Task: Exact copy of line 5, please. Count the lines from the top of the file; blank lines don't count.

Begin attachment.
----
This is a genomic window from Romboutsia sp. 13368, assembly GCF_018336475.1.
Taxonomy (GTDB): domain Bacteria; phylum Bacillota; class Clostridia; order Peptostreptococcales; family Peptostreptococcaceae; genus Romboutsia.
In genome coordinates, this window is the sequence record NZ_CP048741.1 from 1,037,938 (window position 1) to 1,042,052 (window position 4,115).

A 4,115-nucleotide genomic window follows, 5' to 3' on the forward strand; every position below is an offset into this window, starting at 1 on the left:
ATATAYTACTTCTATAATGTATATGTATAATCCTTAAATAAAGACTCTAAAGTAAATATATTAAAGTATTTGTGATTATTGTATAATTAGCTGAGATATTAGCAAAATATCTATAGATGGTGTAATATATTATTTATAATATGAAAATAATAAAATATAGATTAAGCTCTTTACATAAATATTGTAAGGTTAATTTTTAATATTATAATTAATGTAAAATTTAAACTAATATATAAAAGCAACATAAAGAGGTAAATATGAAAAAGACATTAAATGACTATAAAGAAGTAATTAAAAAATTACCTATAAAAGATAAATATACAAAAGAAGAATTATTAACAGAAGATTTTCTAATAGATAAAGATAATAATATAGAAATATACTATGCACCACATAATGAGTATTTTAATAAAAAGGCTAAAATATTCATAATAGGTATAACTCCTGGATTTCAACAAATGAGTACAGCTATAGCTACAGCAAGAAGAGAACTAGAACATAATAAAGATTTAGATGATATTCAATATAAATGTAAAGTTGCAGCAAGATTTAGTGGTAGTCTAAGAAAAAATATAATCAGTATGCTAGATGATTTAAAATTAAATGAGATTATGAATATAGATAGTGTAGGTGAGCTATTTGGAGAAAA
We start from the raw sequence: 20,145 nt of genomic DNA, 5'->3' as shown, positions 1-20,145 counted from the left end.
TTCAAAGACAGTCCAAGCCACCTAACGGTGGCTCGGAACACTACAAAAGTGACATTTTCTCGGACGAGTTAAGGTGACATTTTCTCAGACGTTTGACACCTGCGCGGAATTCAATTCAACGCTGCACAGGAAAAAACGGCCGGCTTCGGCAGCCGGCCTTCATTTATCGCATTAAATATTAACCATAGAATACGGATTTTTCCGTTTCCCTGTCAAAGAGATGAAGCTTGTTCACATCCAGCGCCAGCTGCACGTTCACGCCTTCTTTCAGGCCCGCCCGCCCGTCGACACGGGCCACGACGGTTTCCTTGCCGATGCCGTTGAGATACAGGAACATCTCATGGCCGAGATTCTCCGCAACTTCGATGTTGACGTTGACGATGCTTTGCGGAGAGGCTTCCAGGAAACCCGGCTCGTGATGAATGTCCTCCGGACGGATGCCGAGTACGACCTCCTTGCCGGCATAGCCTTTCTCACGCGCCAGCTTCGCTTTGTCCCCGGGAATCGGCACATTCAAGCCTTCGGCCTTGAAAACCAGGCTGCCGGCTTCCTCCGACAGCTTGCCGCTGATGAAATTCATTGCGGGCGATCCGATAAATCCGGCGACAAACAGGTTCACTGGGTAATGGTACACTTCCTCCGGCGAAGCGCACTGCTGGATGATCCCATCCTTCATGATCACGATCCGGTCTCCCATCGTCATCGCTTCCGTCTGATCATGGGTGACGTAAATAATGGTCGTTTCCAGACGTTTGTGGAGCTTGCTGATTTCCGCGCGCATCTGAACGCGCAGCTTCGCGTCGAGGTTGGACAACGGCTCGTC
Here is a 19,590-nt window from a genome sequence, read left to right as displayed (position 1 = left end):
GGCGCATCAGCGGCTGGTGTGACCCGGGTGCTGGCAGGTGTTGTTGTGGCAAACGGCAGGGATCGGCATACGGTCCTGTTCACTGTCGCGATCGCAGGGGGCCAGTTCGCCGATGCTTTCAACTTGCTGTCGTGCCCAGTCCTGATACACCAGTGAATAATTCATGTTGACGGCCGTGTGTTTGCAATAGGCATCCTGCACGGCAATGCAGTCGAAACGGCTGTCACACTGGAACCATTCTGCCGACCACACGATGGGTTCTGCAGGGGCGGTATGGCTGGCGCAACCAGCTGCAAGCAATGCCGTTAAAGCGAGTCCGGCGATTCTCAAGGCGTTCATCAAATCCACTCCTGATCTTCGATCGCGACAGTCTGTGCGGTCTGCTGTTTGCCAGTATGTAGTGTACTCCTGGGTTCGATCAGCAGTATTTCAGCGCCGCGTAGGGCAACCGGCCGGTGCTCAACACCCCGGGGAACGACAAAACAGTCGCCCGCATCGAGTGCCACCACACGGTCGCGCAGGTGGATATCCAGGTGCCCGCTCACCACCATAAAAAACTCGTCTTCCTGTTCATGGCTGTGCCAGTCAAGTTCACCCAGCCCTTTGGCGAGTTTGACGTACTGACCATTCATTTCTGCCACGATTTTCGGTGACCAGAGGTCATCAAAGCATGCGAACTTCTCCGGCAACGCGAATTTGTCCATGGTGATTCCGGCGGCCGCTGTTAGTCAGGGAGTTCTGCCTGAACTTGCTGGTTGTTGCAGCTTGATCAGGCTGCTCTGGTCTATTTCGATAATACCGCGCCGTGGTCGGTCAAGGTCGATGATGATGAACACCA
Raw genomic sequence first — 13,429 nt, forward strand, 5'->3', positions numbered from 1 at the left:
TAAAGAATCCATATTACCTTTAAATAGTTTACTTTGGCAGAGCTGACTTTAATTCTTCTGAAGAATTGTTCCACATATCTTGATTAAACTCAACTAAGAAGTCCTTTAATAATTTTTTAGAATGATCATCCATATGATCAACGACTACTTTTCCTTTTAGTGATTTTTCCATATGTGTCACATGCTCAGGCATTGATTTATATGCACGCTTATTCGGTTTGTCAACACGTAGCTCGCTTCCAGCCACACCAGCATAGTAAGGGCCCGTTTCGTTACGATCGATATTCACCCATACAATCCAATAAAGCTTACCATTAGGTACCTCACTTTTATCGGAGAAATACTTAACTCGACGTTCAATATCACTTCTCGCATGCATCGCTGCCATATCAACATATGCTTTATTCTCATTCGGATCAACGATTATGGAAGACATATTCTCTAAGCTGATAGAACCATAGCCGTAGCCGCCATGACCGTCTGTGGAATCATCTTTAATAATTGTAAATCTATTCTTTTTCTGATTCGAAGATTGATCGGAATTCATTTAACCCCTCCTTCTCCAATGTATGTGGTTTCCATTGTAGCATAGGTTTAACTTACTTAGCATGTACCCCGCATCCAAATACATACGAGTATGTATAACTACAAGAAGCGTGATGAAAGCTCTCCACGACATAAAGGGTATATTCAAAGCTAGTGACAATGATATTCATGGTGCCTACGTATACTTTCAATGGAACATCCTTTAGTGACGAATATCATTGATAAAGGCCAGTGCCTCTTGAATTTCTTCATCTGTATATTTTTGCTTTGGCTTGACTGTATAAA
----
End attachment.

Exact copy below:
ATATAYTACTTCTATAATGTATATGTATAATCCTTAAATAAAGACTCTAAAGTAAATATATTAAAGTATTTGTGATTATTGTATAATTAGCTGAGATATTAGCAAAATATCTATAGATGGTGTAATATATTATTTATAATATGAAAATAATAAAATATAGATTAAGCTCTTTACATAAATATTGTAAGGTTAATTTTTAATATTATAATTAATGTAAAATTTAAACTAATATATAAAAGCAACATAAAGAGGTAAATATGAAAAAGACATTAAATGACTATAAAGAAGTAATTAAAAAATTACCTATAAAAGATAAATATACAAAAGAAGAATTATTAACAGAAGATTTTCTAATAGATAAAGATAATAATATAGAAATATACTATGCACCACATAATGAGTATTTTAATAAAAAGGCTAAAATATTCATAATAGGTATAACTCCTGGATTTCAACAAATGAGTACAGCTATAGCTACAGCAAGAAGAGAACTAGAACATAATAAAGATTTAGATGATATTCAATATAAATGTAAAGTTGCAGCAAGATTTAGTGGTAGTCTAAGAAAAAATATAATCAGTATGCTAGATGATTTAAAATTAAATGAGATTATGAATATAGATAGTGTAGGTGAGCTATTTGGAGAAAA